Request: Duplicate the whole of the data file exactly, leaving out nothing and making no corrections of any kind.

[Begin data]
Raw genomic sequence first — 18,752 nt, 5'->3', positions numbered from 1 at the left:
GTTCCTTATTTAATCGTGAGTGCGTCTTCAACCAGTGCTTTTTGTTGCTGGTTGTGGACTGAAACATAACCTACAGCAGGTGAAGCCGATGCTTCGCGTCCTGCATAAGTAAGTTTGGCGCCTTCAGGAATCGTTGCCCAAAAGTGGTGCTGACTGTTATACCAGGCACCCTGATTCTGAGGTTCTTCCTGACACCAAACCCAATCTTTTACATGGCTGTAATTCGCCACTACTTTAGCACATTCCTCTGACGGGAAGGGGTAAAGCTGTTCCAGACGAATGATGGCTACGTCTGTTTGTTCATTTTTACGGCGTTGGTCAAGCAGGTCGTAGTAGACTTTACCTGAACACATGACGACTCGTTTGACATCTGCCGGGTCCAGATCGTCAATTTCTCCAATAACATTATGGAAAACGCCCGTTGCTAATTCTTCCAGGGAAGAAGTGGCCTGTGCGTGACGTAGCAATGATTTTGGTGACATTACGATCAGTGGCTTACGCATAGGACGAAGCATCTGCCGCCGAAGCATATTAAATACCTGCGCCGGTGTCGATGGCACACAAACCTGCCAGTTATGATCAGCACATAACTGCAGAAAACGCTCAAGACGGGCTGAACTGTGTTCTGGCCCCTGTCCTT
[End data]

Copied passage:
Raw genomic sequence first — 18,752 nt, 5'->3', positions numbered from 1 at the left:
GTTCCTTATTTAATCGTGAGTGCGTCTTCAACCAGTGCTTTTTGTTGCTGGTTGTGGACTGAAACATAACCTACAGCAGGTGAAGCCGATGCTTCGCGTCCTGCATAAGTAAGTTTGGCGCCTTCAGGAATCGTTGCCCAAAAGTGGTGCTGACTGTTATACCAGGCACCCTGATTCTGAGGTTCTTCCTGACACCAAACCCAATCTTTTACATGGCTGTAATTCGCCACTACTTTAGCACATTCCTCTGACGGGAAGGGGTAAAGCTGTTCCAGACGAATGATGGCTACGTCTGTTTGTTCATTTTTACGGCGTTGGTCAAGCAGGTCGTAGTAGACTTTACCTGAACACATGACGACTCGTTTGACATCTGCCGGGTCCAGATCGTCAATTTCTCCAATAACATTATGGAAAACGCCCGTTGCTAATTCTTCCAGGGAAGAAGTGGCCTGTGCGTGACGTAGCAATGATTTTGGTGACATTACGATCAGTGGCTTACGCATAGGACGAAGCATCTGCCGCCGAAGCATATTAAATACCTGCGCCGGTGTCGATGGCACACAAACCTGCCAGTTATGATCAGCACATAACTGCAGAAAACGCTCAAGACGGGCTGAACTGTGTTCTGGCCCCTGTCCTT